The e-retailer’s founders say the record investment will allow the company to take a long view on developing its e-commerce ecosystem. The infusion of venture capital comes as Amazon.com Inc. is increasing its presence in India.
Allison Enright , Editor
Indian e-retailer and marketplace operator Flipkart has raised $1 billion in a new venture capital funding round, the e-retailer’s co-founders announced today at a press conference in Bangalore, India. It is the largest venture funding round for an e-retailer in India on record.
Flipkart, which launched in 2007, sells across multiple product categories, including movies, music, games, consumer electronics, home appliances and toys, and sales have been growing rapidly. In May, when Flipkart announced an investment round of $210 million, co-founder and chief operating officer Binny Bansal said Flipkart’s gross merchandise volume was operating on a run rate of $1 billion for the year. The e-retailer says Flipkart.com gets more than four million visitors daily and has 22 million registered users.
The $1 billion investment comes from a group of new and existing investors. Tiger Global and Naspers led the funding round. Other investors include existing investors Accel Partners, Morgan Stanley Investment Management and GIC, Singapore’s sovereign wealth fund. Investors have previously put $750 million into Flipkart. The $1 billion investment is among the largest in an e-commerce company in recent years, exceeded only by $1.6 billion put into Alibaba Group Holdings Ltd. in a 2011 private equity deal and $1.5 billion put into Chinese e-retailer 360buy.com (now Jingdong Mall), also in 2011, according to data from investment bankers Petsky Prunier LLC.
“The investment allows us to take a very long-term view on the e-commerce ecosystem of India,” said Sachin Bansal, co-founder and CEO, in a televised interview with New Dehli TV Ltd, predicting that India will soon have dozens of “billion-plus” Internet companies. “India is going to have the most vibrant Internet ecosystem in the world in the future,” he said.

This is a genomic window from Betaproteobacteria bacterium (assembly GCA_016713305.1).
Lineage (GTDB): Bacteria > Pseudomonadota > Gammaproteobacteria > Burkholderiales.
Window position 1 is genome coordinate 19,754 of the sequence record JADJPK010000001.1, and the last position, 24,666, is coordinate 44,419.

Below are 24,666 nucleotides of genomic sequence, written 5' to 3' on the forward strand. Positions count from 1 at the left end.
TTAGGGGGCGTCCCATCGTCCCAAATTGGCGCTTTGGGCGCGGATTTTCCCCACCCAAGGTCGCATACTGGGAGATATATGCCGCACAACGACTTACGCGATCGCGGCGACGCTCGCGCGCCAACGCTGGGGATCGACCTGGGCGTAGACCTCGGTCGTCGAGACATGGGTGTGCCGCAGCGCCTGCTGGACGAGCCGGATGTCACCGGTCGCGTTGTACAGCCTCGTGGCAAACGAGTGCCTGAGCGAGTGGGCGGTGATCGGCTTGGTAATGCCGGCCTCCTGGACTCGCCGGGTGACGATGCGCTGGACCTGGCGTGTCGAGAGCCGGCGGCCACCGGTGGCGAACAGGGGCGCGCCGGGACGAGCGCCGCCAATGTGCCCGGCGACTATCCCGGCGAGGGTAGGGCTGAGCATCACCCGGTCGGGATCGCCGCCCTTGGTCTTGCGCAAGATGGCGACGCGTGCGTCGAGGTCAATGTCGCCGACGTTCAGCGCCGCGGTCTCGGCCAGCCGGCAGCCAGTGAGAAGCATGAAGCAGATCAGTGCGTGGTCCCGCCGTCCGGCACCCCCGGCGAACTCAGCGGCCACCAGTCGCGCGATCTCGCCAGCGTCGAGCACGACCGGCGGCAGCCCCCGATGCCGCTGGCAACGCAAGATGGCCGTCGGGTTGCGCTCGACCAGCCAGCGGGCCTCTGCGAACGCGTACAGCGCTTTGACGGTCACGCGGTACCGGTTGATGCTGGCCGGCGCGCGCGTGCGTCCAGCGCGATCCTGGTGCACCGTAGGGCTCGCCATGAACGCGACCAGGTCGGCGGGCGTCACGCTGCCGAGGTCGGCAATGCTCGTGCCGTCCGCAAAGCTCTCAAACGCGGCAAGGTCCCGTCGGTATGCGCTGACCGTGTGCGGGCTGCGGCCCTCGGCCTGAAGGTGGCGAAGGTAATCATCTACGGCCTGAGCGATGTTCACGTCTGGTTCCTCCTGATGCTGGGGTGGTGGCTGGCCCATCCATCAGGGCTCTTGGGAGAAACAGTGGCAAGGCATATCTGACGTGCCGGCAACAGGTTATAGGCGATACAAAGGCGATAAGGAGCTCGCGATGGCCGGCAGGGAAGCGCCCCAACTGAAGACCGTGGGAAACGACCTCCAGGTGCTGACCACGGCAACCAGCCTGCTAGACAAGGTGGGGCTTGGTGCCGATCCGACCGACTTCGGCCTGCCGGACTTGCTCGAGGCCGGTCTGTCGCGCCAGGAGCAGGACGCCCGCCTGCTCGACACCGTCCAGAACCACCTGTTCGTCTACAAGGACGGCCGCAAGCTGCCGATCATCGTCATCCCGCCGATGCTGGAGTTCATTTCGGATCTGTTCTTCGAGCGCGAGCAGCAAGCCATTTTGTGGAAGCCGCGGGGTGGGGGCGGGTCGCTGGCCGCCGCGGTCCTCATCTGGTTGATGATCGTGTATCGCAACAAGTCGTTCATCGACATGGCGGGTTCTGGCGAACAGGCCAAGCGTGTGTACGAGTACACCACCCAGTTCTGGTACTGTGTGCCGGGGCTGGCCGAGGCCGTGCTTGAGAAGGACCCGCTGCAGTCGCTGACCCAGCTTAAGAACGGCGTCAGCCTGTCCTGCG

Any talk of Flipkart going public is now on the back burner, said Binny Bansal, because the new investment provides adequate capital. He added that some of the new investment will be earmarked for acquisitions. Flipkart acquired Indian apparel e-retailer Myntra in May.
Flipkart’s funding round comes as foreign e-retailers make investments in Indian e-commerce, which is growing quickly, albeit from a relatively small base. Forrester Research Inc. says online sales in India will grow from $2 billion in 2013 to $16 billion in 2018, increasing more than 50% a year. Amazon.com Inc.’s Indian web site, Amazon.in, launched last year, with all physical goods sold by third-party merchants at this time. (Indian law puts restrictions on investments by foreign retailers. India requires that retailers based outside the country source 30% of their products and services locally.) Amazon is the seller of record only for digital products, such as e-books and apps.
Amazon’s Seller Services arm in India yesterday announced that it will open five new fulfillment centers throughout India, raising its total to seven and bringing its total storage capacity to more than 500,000 square feet. It had only one Indian fulfillment center open in India as of April. The new centers will be in Dehli, Chennai, Jaipur, Ahmedabad and Tauru. It began offering next-day delivery to consumers in some of India’s largest cities—including Bangalore, Mumbai, New Delhi and Hyderabad—in December. Amazon is No. 1 in Internet Retailer’s Top 500 and newly released Europe 500 rankings.
Wal-Mart Stores Inc. earlier this year announced it will open 50 cash-and-carry wholesale stores in India through a subsidiary within the next five years, and that it will enable wholesale store members there to make purchases on the B2B-focused web site. Walmart.com is No. 4 in the Top 500 Guide.
“India is quickly evolving to be a fairly competitive market,” says Colin Sebastian, managing director of Internet equity research at Robert W. Baird & Co., describing Flipkart as among the largest competitors there. He says the e-commerce infrastructure is improving as a result of the “vast sums of money” flowing to e-retailers there, noting eBay Inc.’s ongoing investments in Indian e-retailer Snapdeal. EBay initially invested $50 million in Snapdeal, and in February led a round that raised more than $133 million. “Infrastructure improvements and improvements to payments, logistics and delivery—all of that is coming together to let e-commerce really flourish in the country.”
On Flipkart specifically, Sebastian sees similarities to Amazon. “Flipkart is already one of the largest e-commerce companies in India, if not the largest, and they’re emulating to some degree Amazon’s model,” he says. “That’s not a bad thing when you are establishing yourself.”